(Reading); and 17/30 (Writing) for applicants whose native language is not English. Applicants may also meet
language requirements by presenting IETLS scores of 6.5.
*Applicants being considered for Graduate Teaching Assistantships must achieve these minimum TOEFL scores,
but have a minimum score of 26/30 on the Speaking subtest.
6. Econ 410 and 411 are the two courses that students in the combined program are permitted to count toward
both a UND bachelor’s degree and the MSAE degree, but only if these courses are declared for graduate credit.
All other courses taken for credit in the combined program must satisfy only bachelor’s program requirements,
or only MSAE program requirements.
Pre‐requisite Course Requirements Transfer Credit
It is important MSAE students have at minimum com‐ Transfer credit is subject to a number of stipulations. (See the
pleted: Academic Catalog). Five of the many stipulations are :
Principles of Micro and Macro Economics
Up to 8 credits can be counted towards 32 credit MSAE de‐
Intermediate Macro and Micro Economics
Applied Calculus or Calculus I Credits must have counted for graduate credit.
Must be less than 7 years old at time of awarding of UND
Students may be admitted to the program under
“Qualified” status without up to 3 of these classes.
Grade in course must be a B or better.
You will be required to complete these courses/ Credits must not have been used to earn a master’s degree
equivalents within one year of admission. elsewhere
MS in Applied Economics
THE FACULTY THE DEPARTMENT
Fathollah Bagheri, Professor Housed in Gamble Hall, the economics department is
Ph.D. University of Pennsylvania part of the College of Business and Public Administration
Field: International Economics
(CoBPA). The CoBPA is accredited by AACSB Interna‐
Daniel Biederman, Professor tional. The department has its own computer lab and is
Ph.D. University of Kansas home to the Bureau of Business and Economic Research
Field: Macroeconomic Theory
(BBER), where you can gain valuable applied research
Peri da Silva, Associate Professor experience.
Ph.D. University of Illinois
Field: International Economics Our faculty are committed to quality research and teach‐
ing. Students are given individual attention, and profes‐
David Flynn, Associate Professor & Department Chair
sors are accessible.
Ph.D. Indiana University
Field: Economic History
Cullen Goenner, Associate Professor & Graduate Director
Ari Kang joined the faculty in 2010. She is an economist
Ph.D. University of Wisconsin
Field: Macroeconomics whose focus is on labor and family issues. Her research is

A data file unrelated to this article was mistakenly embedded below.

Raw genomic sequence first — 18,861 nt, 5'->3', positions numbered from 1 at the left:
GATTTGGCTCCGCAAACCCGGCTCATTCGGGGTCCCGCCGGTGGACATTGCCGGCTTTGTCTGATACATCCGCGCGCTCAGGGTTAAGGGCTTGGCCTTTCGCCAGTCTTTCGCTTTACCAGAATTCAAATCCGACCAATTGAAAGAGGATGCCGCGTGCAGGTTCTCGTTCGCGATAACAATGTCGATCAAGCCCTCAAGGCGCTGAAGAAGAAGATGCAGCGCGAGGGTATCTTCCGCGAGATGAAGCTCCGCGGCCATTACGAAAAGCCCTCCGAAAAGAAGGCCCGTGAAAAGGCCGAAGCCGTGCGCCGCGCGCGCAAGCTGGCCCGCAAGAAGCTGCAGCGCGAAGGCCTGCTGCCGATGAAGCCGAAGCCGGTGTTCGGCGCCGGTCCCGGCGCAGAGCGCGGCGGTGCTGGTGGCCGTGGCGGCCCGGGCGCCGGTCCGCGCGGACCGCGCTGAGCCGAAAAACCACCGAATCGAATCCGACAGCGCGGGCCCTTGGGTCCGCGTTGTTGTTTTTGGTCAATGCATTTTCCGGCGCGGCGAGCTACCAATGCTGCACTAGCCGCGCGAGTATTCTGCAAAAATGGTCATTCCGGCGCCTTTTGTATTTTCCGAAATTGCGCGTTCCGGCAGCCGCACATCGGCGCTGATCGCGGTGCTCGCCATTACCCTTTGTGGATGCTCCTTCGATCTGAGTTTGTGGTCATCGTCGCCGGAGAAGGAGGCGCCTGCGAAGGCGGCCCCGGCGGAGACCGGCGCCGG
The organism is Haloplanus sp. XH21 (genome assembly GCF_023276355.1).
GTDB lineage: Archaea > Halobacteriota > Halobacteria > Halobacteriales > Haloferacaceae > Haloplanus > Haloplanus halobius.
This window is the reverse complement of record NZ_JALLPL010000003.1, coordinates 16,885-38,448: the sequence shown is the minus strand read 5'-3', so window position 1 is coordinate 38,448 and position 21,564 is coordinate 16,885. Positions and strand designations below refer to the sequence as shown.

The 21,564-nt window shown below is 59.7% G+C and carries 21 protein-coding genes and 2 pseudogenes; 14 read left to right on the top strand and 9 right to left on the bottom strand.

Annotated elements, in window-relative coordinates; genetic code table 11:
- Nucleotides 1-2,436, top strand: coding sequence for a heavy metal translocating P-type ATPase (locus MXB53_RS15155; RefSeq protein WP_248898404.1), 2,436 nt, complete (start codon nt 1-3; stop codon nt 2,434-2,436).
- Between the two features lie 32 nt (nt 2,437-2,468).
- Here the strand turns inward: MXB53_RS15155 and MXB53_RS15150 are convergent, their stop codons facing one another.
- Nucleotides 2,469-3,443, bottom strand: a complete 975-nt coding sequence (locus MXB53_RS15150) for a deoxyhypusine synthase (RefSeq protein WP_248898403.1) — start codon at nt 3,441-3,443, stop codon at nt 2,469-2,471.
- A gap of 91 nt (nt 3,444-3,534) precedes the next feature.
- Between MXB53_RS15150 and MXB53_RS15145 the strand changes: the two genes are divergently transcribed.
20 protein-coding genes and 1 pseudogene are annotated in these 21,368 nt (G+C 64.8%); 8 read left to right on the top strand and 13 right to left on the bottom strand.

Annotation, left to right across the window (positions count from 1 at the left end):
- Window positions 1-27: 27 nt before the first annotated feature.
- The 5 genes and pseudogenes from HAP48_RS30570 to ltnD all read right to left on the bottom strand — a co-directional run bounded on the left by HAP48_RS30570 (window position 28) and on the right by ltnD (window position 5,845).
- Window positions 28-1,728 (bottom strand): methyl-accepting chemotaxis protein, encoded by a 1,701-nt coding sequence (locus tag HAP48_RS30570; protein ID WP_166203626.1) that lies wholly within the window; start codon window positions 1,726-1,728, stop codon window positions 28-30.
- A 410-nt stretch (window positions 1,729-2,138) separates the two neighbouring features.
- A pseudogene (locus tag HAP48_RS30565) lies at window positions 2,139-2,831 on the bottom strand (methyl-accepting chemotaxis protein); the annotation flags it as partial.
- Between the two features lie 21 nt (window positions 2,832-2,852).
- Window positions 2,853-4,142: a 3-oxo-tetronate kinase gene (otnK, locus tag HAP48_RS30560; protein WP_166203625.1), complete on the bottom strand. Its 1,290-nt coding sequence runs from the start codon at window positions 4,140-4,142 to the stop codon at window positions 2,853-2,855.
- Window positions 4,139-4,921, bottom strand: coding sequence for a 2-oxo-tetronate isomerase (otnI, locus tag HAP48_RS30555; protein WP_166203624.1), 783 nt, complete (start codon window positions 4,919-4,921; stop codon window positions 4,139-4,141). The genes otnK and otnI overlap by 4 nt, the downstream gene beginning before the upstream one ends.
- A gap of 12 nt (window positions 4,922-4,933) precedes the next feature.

based on modeling choices of labor supply, parental in‐
Ari Kang, Assistant Professor
vestment in children and marital dissolution. In particu‐
Ph.D. Carnegie Mellon University
Field: Labor Economics lar, her work tries to disentangle the effects of these
choices on children. She has presented at several confer‐
Patrick O'Neill, Professor
ences including the Econometric Society World Congress
Ph.D. Boston College
Field: Microeconomics and IZA.
Pradosh Simlai, Assistant Professor Harry Tsang joined the faculty in 2009. His research in‐
Ph.D. University of Illinois terests include empirical and applied tax issues. His cur‐
Field: Econometrics rent research focuses on how taxation policy influences
consumer behavior with applications to both household
Harry Tsang, Assistant Professor
Ph.D. University of Illinois demand for energy and household demand for junk, or
Field: Public Economics fatty, foods. He has presented his work at the annual
meetings for both the National Tax Association and the
Xiao Wang, Assistant Professor
Ph.D. University of Wisconsin International Institute of Public Finance.
Field: International Economics
MS in Applied Economics
A limited number (3‐4) of TA positions are available for
well qualified on‐campus students.
Tuition waivers are also available to on‐campus students.
State law prevents us from offering tuition waivers or TA
positions to online students.
NOTE: WE ARE UNABLE TO FULLY FUND INTERNATIONAL
Assistantships are sometimes also available from other
departments/units on campus.
Available by creating a “My Gradspace account” at TUITION AND FEES
http://graduateschool.und.edu/my‐gradspace.cfm On‐line Classes.
Students pay tuition at resident rates regardless of their
Materials to submit: location.
1. The online application
2. Official academic transcripts from all schools attended Current on‐line tuition and fees are found here:
3. Official test scores from GRE or GMAT* distance.und.edu/degree/about/?id=msappliedecon&page=1297
4. 3 letters of recommendation.
Professional letters of reference are acceptable. On‐Campus Classes
Tuition rates are determined by residency status.
*The Graduate Director may waive this requirement if the
applicant has a graduate degree from an accredited school Current on‐campus tuition and fees are found here:
and cumulative GPA of at least 3.25. und.edu/finance‐operations/student‐account‐services/tuition‐rates.cfm
Fall Admission: August 1
Spring Admission: December 1 Direct Further Inquiries to:
Summer Admission May 1
Director of Graduate Studies
Department of Economics
University of North Dakota
293 Centennial Drive Stop 8369
Grand Forks, ND 58202‐8369